Trump administration weighs accusing China of ‘genocide’ over Uighurs

The move could dramatically escalate tensions with Beijing, which denies copious reporting on the maltreatment of its Muslim minority.

People rally outside the White House to urge the United States to end trade deals with China and take action to stop the oppression of the Uighurs and other Turkic peoples on Aug. 14. | Chip Somodevilla/Getty Images

The United States is weighing formally labeling China’s brutal repression of ethnic Muslim minority Uighurs a “genocide,” two Trump administration officials said.

Activists and lawmakers have been pushing for the genocide designation in recent months, but mere consideration of the possibility by the U.S. government could further damage badly frayed ties between Beijing and Washington. It also comes in the heat of the 2020 presidential campaign, in which the two sides have jousted over which candidate would be tougher on China. A spokesperson for Joe Biden noted that the former vice president supports the label — a factor that could influence President Donald Trump’s calculations.

The internal administration discussions are still at the early stages, involving working level officials at the State Department, the National Security Council and the Department of Homeland Security, according to the administration officials who spoke to POLITICO on condition of anonymity. If there’s not enough consensus to use the term genocide, the administration could instead accuse the Chinese leadership of other atrocities, such as “crimes against humanity” or “ethnic cleansing.”

White House national security adviser Robert O’Brien has accused China’s communist leaders of running “concentration camps” for Uighurs in Xinjiang, a northwestern province home to millions of Uighurs. A member of a United Nations human rights panel said in 2018 that China had “turned the Uighur autonomous region into something that resembles a massive internment camp,” where people are held without charge and little recourse to get legal representation to be released. More than a million Uighurs are believed to be held in such facilities.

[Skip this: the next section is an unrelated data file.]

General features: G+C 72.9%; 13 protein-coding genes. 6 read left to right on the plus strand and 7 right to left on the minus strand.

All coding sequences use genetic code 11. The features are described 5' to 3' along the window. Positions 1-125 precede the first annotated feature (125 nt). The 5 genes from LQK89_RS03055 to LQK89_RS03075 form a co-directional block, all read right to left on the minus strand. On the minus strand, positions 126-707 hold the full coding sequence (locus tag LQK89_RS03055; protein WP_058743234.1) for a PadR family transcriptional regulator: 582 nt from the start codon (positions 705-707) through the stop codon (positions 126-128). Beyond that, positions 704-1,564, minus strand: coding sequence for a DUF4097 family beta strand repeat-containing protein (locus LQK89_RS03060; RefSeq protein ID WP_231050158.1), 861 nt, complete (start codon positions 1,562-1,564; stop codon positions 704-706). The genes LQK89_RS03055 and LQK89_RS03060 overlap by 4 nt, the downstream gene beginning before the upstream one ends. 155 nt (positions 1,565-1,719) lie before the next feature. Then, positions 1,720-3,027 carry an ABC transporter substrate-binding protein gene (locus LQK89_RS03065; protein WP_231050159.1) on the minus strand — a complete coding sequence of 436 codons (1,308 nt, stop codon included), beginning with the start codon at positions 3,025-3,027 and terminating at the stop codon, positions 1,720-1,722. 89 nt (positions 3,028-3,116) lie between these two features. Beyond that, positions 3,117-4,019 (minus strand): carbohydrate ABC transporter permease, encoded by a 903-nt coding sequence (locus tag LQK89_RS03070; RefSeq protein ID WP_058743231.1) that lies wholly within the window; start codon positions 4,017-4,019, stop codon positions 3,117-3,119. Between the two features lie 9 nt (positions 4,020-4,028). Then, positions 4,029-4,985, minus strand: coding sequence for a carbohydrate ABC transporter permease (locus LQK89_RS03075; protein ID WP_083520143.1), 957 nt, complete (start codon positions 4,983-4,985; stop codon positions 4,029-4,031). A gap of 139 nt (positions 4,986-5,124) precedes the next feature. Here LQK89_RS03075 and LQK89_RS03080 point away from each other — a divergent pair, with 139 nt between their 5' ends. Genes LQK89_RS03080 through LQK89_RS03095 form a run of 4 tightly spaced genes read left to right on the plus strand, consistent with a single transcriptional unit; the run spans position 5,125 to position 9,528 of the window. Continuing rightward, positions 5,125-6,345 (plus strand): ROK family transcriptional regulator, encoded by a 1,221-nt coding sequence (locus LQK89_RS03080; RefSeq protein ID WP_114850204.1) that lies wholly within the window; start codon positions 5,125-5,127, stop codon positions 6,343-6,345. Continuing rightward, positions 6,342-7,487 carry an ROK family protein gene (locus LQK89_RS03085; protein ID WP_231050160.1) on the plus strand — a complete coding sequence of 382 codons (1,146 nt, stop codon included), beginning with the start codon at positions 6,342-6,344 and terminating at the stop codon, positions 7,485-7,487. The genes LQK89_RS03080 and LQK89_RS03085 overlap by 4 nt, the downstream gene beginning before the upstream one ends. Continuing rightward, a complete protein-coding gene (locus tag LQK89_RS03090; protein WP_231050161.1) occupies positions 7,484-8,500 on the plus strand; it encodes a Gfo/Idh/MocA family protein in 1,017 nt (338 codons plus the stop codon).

Uighur rights groups have accused the Chinese government of torturing many Uighurs, forcing Uighur women to get abortions and be sterilized, feeding some detainees poorly and trying to wipe away their distinct ethnic culture, including forcing many to denounce Islam and chant Communist Party slogans. Beijing also uses extensive surveillance technology to track Uighurs.

Genocide declarations are rare, legally tricky and highly politically sensitive. U.S. officials have at times tried to avoid such declarations in the past, not least because, in theory, international law would compel some sort of American intervention — though not necessarily the military kind.

China is a rising power with a veto on the United Nations Security Council, so U.S. advocates of the genocide label may face higher than usual political hurdles. But Trump has grown increasingly frustrated with China on trade and the coronavirus pandemic. He may be willing to go with the genocide label, despite allegations by former national security adviser John Bolton — which Trump denies — that the president told Chinese President Xi Jinping he approves of the treatment of the Uighurs.

State Department spokespeople would neither confirm nor deny that a genocide label is under discussion. “We are working hard to encourage the People’s Republic of China to cease its human rights abuses in Xinjiang and are constantly evaluating various measures,” a spokesperson said. “We do not comment on potential actions.”